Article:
Legal dramas and courtroom shows are wildly popular. They present lawyers as these suave, boisterous characters with an endlessly persuasive and emotional attitude, and courtrooms themselves as wild free-for-alls of flying statements meant to grip jury and audience alike. It’s no wonder our clients are sometimes confused about how proceedings go after they experience their first day in court!
Just like there are certain legal proceedings for how evidence can be gathered and used to make a case, there are also certain ways lawyers inside a courtroom are allowed to present their arguments. Contrary to popular belief, lawyers aren’t allowed to make whatever statements they please or address the jury from whatever angle they would like. Courtrooms are meant to be places of fact and logic. If emotional or unprovable statements are made by lawyers, then it could sway the jury in unreasonable directions. And that’s not fair or just for anyone involved.
Q: Is my lawyer allowed to say whatever they would like in court?
A: While our job and mission is to argue your case and get you the results you’re looking for to the very best of our abilities, there are several items and topics that court systems have actually made it illegal for personal injury lawyers to refer to or use. If a lawyer does overstep these boundaries, their statements can be objected by the opposing counsel, or the trial can even be considered a mistrial, and the process would have to start all over.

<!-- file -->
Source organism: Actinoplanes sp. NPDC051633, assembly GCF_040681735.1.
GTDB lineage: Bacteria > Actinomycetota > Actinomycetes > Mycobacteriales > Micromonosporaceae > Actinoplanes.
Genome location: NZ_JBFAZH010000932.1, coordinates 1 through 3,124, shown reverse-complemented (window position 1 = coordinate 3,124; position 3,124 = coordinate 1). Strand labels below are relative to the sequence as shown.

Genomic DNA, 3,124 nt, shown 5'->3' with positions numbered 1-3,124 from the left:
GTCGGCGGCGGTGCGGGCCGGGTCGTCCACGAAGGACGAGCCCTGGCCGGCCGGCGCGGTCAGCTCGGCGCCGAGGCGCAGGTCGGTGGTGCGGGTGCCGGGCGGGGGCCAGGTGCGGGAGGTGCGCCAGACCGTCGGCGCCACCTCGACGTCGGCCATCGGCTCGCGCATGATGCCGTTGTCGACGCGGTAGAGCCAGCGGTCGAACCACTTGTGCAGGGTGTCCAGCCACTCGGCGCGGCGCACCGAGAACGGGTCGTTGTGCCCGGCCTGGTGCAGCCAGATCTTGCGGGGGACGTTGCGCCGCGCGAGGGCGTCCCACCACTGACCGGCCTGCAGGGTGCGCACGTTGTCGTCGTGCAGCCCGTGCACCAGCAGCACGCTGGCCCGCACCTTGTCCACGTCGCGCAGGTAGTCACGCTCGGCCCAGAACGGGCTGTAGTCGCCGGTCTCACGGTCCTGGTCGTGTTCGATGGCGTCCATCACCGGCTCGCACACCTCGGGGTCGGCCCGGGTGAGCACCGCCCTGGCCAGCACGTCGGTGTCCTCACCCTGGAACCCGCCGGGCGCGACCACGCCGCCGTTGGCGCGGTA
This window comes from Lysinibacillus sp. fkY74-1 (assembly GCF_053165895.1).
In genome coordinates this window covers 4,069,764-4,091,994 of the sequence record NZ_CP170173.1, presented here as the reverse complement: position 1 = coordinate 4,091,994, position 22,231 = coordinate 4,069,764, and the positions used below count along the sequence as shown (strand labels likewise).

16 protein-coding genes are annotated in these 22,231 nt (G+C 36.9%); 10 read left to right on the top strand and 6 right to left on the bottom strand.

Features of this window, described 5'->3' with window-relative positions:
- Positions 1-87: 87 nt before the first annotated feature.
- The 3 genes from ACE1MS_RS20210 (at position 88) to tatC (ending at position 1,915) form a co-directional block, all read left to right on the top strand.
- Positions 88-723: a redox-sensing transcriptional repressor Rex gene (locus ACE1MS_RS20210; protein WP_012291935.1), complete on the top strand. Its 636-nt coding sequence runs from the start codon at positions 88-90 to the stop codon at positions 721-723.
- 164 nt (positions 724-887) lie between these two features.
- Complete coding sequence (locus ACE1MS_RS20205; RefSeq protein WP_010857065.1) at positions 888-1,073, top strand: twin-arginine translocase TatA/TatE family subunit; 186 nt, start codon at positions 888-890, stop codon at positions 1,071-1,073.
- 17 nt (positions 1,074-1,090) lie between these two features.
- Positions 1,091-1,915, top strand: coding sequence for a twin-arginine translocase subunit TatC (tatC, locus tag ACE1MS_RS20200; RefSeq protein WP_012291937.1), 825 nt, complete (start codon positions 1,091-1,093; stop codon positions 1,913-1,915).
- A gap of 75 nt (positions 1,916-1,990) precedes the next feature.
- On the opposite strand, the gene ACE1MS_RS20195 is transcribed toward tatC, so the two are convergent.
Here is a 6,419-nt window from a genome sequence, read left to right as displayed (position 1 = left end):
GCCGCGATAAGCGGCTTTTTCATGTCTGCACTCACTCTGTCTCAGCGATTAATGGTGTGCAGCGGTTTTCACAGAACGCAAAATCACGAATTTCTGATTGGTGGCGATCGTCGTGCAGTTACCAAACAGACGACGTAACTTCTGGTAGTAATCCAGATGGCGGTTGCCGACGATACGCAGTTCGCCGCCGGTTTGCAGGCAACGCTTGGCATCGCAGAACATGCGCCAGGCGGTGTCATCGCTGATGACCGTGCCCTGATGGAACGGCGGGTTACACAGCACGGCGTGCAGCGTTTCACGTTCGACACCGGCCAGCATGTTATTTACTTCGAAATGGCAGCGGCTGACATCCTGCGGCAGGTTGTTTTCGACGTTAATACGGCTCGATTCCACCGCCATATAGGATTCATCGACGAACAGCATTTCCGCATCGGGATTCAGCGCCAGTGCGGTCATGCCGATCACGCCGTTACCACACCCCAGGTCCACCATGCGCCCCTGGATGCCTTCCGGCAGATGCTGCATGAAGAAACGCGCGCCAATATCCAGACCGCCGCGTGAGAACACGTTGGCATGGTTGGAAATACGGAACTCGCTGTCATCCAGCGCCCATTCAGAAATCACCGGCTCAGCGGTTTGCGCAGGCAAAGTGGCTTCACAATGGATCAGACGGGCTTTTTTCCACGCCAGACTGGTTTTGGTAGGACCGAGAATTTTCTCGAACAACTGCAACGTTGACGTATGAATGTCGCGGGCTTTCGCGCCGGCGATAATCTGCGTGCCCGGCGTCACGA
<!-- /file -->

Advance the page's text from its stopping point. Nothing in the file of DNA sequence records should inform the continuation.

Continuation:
When it comes to civil trial arguments, the “big four” questions or statements that all lawyers—whether for the plaintiff or for the defendant—are supposed to stay away from are:
1. Asking the jury to “Put yourselves in my client’s shoes.”
2. Stating that a client’s damages are worth a calculable per diem amount.
3. Stating that a person is only suing so they can win a lottery’s worth of money.
4. Explain where the ultimate compensation is actually coming from (the insurance company).
Q: Why can’t you say, “Put yourself in my client’s shoes”?
A: This statement is considered invoking the “Golden Rule,” an argument that is universally recognized as improper to say and it can actually lead to a mistrial. Civil trial cases are intended to be argued based upon universal and unprejudiced provable facts rather than emotions. But the statement to “put yourself in the client’s shoes,” or to try and imagine, from their perspective, what the client might be going through, isn’t a “provable” perspective. It’s impossible for the jury to understand what the client is thinking and feeling, just as it’s impossible for any human to undeniably know, for a fact, how another person is experiencing their own life or the world around them. For this reason, “putting yourself in the client’s shoes” is seen as a very emotional point of view, and as such, could sway the jury to make a decision based on elements other than provable facts.